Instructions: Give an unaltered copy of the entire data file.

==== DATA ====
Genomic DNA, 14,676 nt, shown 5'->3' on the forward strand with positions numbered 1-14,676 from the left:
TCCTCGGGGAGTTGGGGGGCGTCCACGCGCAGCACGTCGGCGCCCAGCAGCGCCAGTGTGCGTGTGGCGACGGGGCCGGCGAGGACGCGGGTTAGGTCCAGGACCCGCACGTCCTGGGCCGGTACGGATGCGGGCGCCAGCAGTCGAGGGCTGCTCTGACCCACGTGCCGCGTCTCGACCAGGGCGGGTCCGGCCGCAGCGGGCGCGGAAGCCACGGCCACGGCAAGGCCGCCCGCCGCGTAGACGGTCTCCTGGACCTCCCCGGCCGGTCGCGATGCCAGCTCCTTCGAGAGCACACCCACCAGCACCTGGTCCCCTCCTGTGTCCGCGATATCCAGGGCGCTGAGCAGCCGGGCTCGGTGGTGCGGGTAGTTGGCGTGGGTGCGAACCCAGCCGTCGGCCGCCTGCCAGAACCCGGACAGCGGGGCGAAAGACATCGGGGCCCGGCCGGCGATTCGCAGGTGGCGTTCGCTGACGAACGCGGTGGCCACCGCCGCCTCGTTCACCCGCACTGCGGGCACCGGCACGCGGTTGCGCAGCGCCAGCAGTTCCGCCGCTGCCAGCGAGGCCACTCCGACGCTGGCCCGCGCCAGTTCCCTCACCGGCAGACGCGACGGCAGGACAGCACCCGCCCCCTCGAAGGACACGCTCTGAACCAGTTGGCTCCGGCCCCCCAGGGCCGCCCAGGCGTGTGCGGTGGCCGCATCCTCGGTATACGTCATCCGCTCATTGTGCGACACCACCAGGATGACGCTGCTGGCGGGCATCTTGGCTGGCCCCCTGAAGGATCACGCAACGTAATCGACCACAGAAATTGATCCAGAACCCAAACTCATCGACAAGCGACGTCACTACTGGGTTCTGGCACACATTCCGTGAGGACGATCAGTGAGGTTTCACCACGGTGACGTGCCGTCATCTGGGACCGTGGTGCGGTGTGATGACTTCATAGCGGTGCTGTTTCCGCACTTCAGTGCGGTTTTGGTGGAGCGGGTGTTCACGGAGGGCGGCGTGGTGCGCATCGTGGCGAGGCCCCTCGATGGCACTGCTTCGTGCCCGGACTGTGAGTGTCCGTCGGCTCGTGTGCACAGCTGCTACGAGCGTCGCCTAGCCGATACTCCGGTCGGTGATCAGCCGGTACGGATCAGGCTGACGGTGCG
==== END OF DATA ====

Genomic DNA, 14,676 nt, shown 5'->3' on the forward strand with positions numbered 1-14,676 from the left:
TCCTCGGGGAGTTGGGGGGCGTCCACGCGCAGCACGTCGGCGCCCAGCAGCGCCAGTGTGCGTGTGGCGACGGGGCCGGCGAGGACGCGGGTTAGGTCCAGGACCCGCACGTCCTGGGCCGGTACGGATGCGGGCGCCAGCAGTCGAGGGCTGCTCTGACCCACGTGCCGCGTCTCGACCAGGGCGGGTCCGGCCGCAGCGGGCGCGGAAGCCACGGCCACGGCAAGGCCGCCCGCCGCGTAGACGGTCTCCTGGACCTCCCCGGCCGGTCGCGATGCCAGCTCCTTCGAGAGCACACCCACCAGCACCTGGTCCCCTCCTGTGTCCGCGATATCCAGGGCGCTGAGCAGCCGGGCTCGGTGGTGCGGGTAGTTGGCGTGGGTGCGAACCCAGCCGTCGGCCGCCTGCCAGAACCCGGACAGCGGGGCGAAAGACATCGGGGCCCGGCCGGCGATTCGCAGGTGGCGTTCGCTGACGAACGCGGTGGCCACCGCCGCCTCGTTCACCCGCACTGCGGGCACCGGCACGCGGTTGCGCAGCGCCAGCAGTTCCGCCGCTGCCAGCGAGGCCACTCCGACGCTGGCCCGCGCCAGTTCCCTCACCGGCAGACGCGACGGCAGGACAGCACCCGCCCCCTCGAAGGACACGCTCTGAACCAGTTGGCTCCGGCCCCCCAGGGCCGCCCAGGCGTGTGCGGTGGCCGCATCCTCGGTATACGTCATCCGCTCATTGTGCGACACCACCAGGATGACGCTGCTGGCGGGCATCTTGGCTGGCCCCCTGAAGGATCACGCAACGTAATCGACCACAGAAATTGATCCAGAACCCAAACTCATCGACAAGCGACGTCACTACTGGGTTCTGGCACACATTCCGTGAGGACGATCAGTGAGGTTTCACCACGGTGACGTGCCGTCATCTGGGACCGTGGTGCGGTGTGATGACTTCATAGCGGTGCTGTTTCCGCACTTCAGTGCGGTTTTGGTGGAGCGGGTGTTCACGGAGGGCGGCGTGGTGCGCATCGTGGCGAGGCCCCTCGATGGCACTGCTTCGTGCCCGGACTGTGAGTGTCCGTCGGCTCGTGTGCACAGCTGCTACGAGCGTCGCCTAGCCGATACTCCGGTCGGTGATCAGCCGGTACGGATCAGGCTGACGGTGCG